SNL Energy: Cold January boosted capacity factor of retiring coal plants above 50%

Even with their retirement looming, a cold January — particularly across the coal-heavy Midwest, Mid-Atlantic and Southeast regions — prompted an increased reliance on units slated to retire by the end of 2015, according to an analysis by SNL.Energy.

A full 81% of coal-fired capacity slated to be retired by the end of 2015 produced positive net generation in January, according to the analysis, lining up closely with American Electric Power Co. Inc. CEO Nicholas Akin’s statement in January that 89% of the AEP coal fleet scheduled for retirement by mid-2015 was required to run during the winter.

The 13,298 MW of coal-fired capacity retiring before 2016 generated 5,126,948 MWh during January, for an average capacity factor of 51.82%, jumping 17.64 percentage points from the 34.18% January 2013 average capacity factor.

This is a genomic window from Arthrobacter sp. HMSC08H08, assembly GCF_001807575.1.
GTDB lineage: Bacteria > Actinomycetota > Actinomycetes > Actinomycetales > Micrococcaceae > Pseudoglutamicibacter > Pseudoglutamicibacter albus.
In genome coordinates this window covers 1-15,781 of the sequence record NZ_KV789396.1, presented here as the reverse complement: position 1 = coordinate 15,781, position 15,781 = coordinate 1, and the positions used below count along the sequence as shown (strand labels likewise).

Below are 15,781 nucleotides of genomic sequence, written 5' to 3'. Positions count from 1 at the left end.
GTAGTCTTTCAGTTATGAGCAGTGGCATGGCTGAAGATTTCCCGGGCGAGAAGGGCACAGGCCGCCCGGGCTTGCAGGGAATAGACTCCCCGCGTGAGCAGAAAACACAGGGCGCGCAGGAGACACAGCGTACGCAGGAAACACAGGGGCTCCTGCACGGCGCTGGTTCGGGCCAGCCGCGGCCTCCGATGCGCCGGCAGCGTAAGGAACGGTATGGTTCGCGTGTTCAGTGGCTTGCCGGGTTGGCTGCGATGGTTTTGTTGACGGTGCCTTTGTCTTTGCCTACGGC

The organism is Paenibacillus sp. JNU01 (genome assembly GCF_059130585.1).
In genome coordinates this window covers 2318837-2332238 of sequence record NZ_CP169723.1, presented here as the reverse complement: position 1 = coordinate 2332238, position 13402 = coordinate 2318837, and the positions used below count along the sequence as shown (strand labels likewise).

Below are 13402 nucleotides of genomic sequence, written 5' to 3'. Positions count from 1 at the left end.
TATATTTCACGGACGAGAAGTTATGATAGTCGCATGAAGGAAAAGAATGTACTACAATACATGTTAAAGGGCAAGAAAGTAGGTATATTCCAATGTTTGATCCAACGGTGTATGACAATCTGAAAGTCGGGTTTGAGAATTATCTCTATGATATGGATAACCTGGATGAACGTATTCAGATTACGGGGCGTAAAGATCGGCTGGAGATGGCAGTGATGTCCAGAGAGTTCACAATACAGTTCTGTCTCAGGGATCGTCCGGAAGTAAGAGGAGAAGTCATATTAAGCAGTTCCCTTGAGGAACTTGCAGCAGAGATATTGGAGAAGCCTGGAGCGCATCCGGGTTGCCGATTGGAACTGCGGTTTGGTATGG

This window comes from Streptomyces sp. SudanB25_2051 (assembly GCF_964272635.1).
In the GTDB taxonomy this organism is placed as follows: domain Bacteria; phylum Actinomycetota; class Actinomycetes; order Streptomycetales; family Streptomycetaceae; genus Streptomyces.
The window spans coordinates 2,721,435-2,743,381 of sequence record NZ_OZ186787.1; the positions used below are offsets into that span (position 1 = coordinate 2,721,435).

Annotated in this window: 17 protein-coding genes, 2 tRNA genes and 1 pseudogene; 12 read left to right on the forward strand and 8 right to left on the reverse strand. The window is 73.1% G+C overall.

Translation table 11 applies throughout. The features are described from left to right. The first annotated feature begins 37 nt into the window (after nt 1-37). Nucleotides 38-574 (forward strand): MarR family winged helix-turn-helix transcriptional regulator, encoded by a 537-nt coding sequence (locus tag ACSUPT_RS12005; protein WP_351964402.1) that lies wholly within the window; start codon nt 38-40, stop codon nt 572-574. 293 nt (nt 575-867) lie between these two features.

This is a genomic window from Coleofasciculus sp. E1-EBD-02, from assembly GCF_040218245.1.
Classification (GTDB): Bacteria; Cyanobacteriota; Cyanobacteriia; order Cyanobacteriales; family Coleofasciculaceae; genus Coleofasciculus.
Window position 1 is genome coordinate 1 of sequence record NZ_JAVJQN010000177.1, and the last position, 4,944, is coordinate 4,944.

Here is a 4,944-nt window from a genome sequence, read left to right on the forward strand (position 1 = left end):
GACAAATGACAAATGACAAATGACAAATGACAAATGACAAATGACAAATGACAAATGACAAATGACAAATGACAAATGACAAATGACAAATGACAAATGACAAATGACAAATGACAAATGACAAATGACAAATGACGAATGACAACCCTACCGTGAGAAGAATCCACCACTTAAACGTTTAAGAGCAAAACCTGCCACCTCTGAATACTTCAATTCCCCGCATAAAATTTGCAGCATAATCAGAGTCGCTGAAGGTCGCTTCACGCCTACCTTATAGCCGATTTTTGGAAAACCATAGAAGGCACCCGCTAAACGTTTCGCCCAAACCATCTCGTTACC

While the National Oceanic and Atmospheric Administration reported overall average temperatures for the contiguous United States just 0.1 degree F below the 20th-century average in January, power demand prompted by cold temperatures across the East resulted in an increase use of the coal plants set to be retired. The cold weather, caused at least in part by a polar vortex, also boosted demand for natural gas to heat homes, increasing prices in many areas and shifting economics further in favor of the coal fleet.

According to NOAA, below-average temperatures “dominated” areas east of the Rockies, particularly the coal-heavy Midwest, Mid-Atlantic and Southeast regions. The Northeast was 4.1 degrees F cooler than normal, the Midwest average as much as 5 to 10 degrees below normal for three of the weeks in the month, and was “exceptionally cold” across much of the Southeast with monthly temperatures 3 to 5 degrees F below average in many states.

NOAH’s Residential Energy Demand Temperature Index showed energy demand was 38% above average and the 17th highest since 1895.